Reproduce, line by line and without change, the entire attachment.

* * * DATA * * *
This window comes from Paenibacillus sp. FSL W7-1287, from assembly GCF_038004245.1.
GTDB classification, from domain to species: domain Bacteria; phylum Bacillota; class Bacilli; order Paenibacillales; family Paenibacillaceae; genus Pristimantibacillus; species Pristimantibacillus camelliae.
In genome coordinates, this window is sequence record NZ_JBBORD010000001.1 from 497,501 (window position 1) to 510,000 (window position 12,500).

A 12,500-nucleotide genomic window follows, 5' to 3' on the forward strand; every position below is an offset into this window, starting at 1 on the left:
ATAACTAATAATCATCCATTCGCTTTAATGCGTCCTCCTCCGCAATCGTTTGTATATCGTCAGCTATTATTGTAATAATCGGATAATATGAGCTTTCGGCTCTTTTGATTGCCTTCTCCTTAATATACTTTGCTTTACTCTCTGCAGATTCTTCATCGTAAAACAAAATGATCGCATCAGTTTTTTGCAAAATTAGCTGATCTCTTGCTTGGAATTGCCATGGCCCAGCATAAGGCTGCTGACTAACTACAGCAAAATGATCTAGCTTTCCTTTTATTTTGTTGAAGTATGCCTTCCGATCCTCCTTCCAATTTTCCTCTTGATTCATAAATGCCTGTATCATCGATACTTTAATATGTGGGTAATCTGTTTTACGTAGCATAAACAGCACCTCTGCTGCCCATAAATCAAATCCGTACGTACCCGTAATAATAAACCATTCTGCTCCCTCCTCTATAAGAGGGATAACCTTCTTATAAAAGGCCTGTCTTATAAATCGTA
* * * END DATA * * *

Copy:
This window comes from Paenibacillus sp. FSL W7-1287, from assembly GCF_038004245.1.
GTDB classification, from domain to species: domain Bacteria; phylum Bacillota; class Bacilli; order Paenibacillales; family Paenibacillaceae; genus Pristimantibacillus; species Pristimantibacillus camelliae.
In genome coordinates, this window is sequence record NZ_JBBORD010000001.1 from 497,501 (window position 1) to 510,000 (window position 12,500).

A 12,500-nucleotide genomic window follows, 5' to 3' on the forward strand; every position below is an offset into this window, starting at 1 on the left:
ATAACTAATAATCATCCATTCGCTTTAATGCGTCCTCCTCCGCAATCGTTTGTATATCGTCAGCTATTATTGTAATAATCGGATAATATGAGCTTTCGGCTCTTTTGATTGCCTTCTCCTTAATATACTTTGCTTTACTCTCTGCAGATTCTTCATCGTAAAACAAAATGATCGCATCAGTTTTTTGCAAAATTAGCTGATCTCTTGCTTGGAATTGCCATGGCCCAGCATAAGGCTGCTGACTAACTACAGCAAAATGATCTAGCTTTCCTTTTATTTTGTTGAAGTATGCCTTCCGATCCTCCTTCCAATTTTCCTCTTGATTCATAAATGCCTGTATCATCGATACTTTAATATGTGGGTAATCTGTTTTACGTAGCATAAACAGCACCTCTGCTGCCCATAAATCAAATCCGTACGTACCCGTAATAATAAACCATTCTGCTCCCTCCTCTATAAGAGGGATAACCTTCTTATAAAAGGCCTGTCTTATAAATCGTA